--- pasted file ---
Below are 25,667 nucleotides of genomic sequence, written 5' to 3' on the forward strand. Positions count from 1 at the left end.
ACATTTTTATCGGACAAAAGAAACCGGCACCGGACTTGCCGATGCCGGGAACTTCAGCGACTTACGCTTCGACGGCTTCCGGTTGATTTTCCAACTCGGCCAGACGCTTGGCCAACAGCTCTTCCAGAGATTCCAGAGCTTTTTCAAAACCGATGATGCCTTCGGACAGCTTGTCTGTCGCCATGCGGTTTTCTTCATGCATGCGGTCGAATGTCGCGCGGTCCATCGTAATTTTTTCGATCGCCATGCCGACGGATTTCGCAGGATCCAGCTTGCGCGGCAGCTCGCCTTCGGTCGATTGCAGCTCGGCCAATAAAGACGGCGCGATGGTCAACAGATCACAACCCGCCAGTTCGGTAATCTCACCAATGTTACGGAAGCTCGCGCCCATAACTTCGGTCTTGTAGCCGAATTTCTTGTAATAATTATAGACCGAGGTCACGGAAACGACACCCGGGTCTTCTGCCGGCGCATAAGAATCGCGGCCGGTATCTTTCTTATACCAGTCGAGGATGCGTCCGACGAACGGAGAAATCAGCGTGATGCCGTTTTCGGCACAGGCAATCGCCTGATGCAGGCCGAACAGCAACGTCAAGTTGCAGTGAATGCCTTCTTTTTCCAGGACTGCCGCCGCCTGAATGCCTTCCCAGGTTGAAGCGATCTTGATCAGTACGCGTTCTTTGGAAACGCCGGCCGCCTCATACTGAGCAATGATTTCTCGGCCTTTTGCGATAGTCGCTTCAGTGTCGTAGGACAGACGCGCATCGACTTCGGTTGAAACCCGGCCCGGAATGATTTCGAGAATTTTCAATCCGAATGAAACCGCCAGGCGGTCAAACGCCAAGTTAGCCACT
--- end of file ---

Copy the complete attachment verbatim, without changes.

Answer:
Below are 25,667 nucleotides of genomic sequence, written 5' to 3' on the forward strand. Positions count from 1 at the left end.
ACATTTTTATCGGACAAAAGAAACCGGCACCGGACTTGCCGATGCCGGGAACTTCAGCGACTTACGCTTCGACGGCTTCCGGTTGATTTTCCAACTCGGCCAGACGCTTGGCCAACAGCTCTTCCAGAGATTCCAGAGCTTTTTCAAAACCGATGATGCCTTCGGACAGCTTGTCTGTCGCCATGCGGTTTTCTTCATGCATGCGGTCGAATGTCGCGCGGTCCATCGTAATTTTTTCGATCGCCATGCCGACGGATTTCGCAGGATCCAGCTTGCGCGGCAGCTCGCCTTCGGTCGATTGCAGCTCGGCCAATAAAGACGGCGCGATGGTCAACAGATCACAACCCGCCAGTTCGGTAATCTCACCAATGTTACGGAAGCTCGCGCCCATAACTTCGGTCTTGTAGCCGAATTTCTTGTAATAATTATAGACCGAGGTCACGGAAACGACACCCGGGTCTTCTGCCGGCGCATAAGAATCGCGGCCGGTATCTTTCTTATACCAGTCGAGGATGCGTCCGACGAACGGAGAAATCAGCGTGATGCCGTTTTCGGCACAGGCAATCGCCTGATGCAGGCCGAACAGCAACGTCAAGTTGCAGTGAATGCCTTCTTTTTCCAGGACTGCCGCCGCCTGAATGCCTTCCCAGGTTGAAGCGATCTTGATCAGTACGCGTTCTTTGGAAACGCCGGCCGCCTCATACTGAGCAATGATTTCTCGGCCTTTTGCGATAGTCGCTTCAGTGTCGTAGGACAGACGCGCATCGACTTCGGTTGAAACCCGGCCCGGAATGATTTCGAGAATTTTCAATCCGAATGAAACCGCCAGGCGGTCAAACGCCAAGTTAGCCACT